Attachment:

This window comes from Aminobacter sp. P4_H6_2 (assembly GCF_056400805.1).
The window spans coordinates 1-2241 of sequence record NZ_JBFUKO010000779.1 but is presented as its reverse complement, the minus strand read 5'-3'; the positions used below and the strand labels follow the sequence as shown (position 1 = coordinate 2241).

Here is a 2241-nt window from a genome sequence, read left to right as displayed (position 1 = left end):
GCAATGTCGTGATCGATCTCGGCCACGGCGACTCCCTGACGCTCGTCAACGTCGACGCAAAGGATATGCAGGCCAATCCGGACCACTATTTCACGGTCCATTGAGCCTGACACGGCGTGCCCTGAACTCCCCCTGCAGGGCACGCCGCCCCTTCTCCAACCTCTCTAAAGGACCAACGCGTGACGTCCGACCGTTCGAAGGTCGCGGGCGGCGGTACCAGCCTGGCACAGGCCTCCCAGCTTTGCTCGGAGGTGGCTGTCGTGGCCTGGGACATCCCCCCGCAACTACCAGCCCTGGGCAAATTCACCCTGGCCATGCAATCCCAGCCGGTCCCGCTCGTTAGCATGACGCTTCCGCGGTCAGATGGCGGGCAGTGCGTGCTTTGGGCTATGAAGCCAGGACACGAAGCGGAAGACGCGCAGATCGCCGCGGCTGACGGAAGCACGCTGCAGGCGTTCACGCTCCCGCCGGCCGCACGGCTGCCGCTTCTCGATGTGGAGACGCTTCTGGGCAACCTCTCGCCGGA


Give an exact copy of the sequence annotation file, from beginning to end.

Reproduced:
This window comes from Aminobacter sp. P4_H6_2 (assembly GCF_056400805.1).
The window spans coordinates 1-2241 of sequence record NZ_JBFUKO010000779.1 but is presented as its reverse complement, the minus strand read 5'-3'; the positions used below and the strand labels follow the sequence as shown (position 1 = coordinate 2241).

Here is a 2241-nt window from a genome sequence, read left to right as displayed (position 1 = left end):
GCAATGTCGTGATCGATCTCGGCCACGGCGACTCCCTGACGCTCGTCAACGTCGACGCAAAGGATATGCAGGCCAATCCGGACCACTATTTCACGGTCCATTGAGCCTGACACGGCGTGCCCTGAACTCCCCCTGCAGGGCACGCCGCCCCTTCTCCAACCTCTCTAAAGGACCAACGCGTGACGTCCGACCGTTCGAAGGTCGCGGGCGGCGGTACCAGCCTGGCACAGGCCTCCCAGCTTTGCTCGGAGGTGGCTGTCGTGGCCTGGGACATCCCCCCGCAACTACCAGCCCTGGGCAAATTCACCCTGGCCATGCAATCCCAGCCGGTCCCGCTCGTTAGCATGACGCTTCCGCGGTCAGATGGCGGGCAGTGCGTGCTTTGGGCTATGAAGCCAGGACACGAAGCGGAAGACGCGCAGATCGCCGCGGCTGACGGAAGCACGCTGCAGGCGTTCACGCTCCCGCCGGCCGCACGGCTGCCGCTTCTCGATGTGGAGACGCTTCTGGGCAACCTCTCGCCGGA